If the spirit of death and sadness remains from all these murders, what veneer is laid on the truth? So much can be borne by people, without one beginning to distance oneself from this oppression and the oppressor. I have no answers it is just guessing, and there are so many questions that are connected to one’s own displacement - and if your story is different from those around you, can you fit in? Will you be accepted? It seems the splitting of so many families has really created an enormous task in repairing the deep wounds that must be present. If it isn’t from the abusive existence, and trauma, then it is from the disconnection that is placed between you, the family, ancestral lore and tradition. After all if each Songline was to be carried on by specific families, and if I make the comparison to a Vodun family where each household was responsible for each deity - what happens when the family is split and the Songline has not been kept properly as the ancestral wishes demands? And what happens to the Songline that is then connected to a larger proportion with other families throughout Western Australia who have are also connected to one another? This is the question that Ron Bradfield brings up for me to understand and think about in rethinking this history.  

Moreover what happens to the spirit of the dead who have not found peace? If we consider the fact that tradition demands that the dead transcend through the caves in some form of burial ritual and are to be freed to a beyond. This realization comes about through another meeting I have with an elder, Wayne Webb, who has written extensively on this issue of the caves in Western Australia. So the question remains how and when will tourism balance their condition, since they are profiting by that lies within the caves? And what happens to the tradition according to which Nyungaar bodies still remain to be buried in the caves? I remember a case of an American Indian corpse that was held by an American somewhere, and where the community wanted the body returned so that they make the appropriate burial ceremony within the caves, the solution seems so relevant to the situation here.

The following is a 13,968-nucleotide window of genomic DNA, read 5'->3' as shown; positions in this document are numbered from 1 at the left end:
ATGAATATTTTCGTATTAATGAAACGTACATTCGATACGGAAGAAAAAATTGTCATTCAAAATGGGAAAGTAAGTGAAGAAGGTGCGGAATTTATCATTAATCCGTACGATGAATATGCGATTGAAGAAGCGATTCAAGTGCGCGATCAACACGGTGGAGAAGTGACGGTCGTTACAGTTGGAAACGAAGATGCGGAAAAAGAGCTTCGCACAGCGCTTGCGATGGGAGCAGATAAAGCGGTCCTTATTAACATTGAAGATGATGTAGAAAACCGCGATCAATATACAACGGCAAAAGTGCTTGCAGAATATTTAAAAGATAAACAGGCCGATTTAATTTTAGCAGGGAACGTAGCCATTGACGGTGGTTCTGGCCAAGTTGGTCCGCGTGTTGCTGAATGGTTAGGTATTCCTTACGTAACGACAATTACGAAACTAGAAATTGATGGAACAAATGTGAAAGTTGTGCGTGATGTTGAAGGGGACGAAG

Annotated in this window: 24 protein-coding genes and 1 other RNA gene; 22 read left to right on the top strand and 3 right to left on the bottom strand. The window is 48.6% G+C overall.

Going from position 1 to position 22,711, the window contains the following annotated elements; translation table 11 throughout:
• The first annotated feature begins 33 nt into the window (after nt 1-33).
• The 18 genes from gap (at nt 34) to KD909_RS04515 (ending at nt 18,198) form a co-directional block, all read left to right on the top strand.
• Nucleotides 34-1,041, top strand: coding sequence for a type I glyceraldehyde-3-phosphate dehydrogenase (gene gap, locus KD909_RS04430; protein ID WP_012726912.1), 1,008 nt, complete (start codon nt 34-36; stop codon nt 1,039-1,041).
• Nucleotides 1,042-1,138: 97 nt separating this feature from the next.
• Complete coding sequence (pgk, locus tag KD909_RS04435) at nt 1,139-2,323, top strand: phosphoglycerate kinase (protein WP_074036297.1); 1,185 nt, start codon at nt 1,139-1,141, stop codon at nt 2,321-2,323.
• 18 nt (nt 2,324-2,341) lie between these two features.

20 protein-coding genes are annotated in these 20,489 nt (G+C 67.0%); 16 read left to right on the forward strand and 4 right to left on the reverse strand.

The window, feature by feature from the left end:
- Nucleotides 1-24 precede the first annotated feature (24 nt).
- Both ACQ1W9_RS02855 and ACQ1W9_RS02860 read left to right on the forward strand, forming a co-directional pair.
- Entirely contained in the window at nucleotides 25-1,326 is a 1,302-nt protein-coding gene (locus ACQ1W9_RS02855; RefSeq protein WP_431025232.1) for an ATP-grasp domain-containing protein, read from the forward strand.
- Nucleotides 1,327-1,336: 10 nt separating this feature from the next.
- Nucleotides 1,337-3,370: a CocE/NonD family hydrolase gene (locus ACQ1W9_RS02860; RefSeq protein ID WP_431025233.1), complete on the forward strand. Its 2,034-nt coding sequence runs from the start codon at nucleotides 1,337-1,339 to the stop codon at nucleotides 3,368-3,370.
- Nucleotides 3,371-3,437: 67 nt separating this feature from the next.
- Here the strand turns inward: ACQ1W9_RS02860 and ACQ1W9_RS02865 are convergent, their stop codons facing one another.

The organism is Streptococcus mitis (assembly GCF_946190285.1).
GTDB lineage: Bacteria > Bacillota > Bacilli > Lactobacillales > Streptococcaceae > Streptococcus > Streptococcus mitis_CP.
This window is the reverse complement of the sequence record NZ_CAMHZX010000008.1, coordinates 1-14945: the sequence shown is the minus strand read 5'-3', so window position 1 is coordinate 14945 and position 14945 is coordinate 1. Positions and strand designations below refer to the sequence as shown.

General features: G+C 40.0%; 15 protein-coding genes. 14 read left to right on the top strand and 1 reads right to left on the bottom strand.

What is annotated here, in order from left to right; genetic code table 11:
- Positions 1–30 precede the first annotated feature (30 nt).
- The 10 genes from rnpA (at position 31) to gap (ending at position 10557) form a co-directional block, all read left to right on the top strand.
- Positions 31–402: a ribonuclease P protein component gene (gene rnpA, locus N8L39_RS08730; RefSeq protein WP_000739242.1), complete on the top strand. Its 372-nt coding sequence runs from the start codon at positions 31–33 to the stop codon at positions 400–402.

part 1: WEEK 1

I spent last weekend, in the hospitality of my host Diane McGirr and her partner, Dave. She lives on her farm with horses and sheep. At dinner we seemed to delve into many topics; race, the history of this country, the prison system, the similarities of British colonialism in island countries etc. My question before I came here was how come a young country with a decisive history of immigration created a situation such as the asylum seekers camps in Manus Island. But then again, the United States of America did the exact same thing in the early nineteen forties after the Japanese bombings of Pearl Harbor.  Many Japanese refugees were sent to Perry Island before they could enter the United States.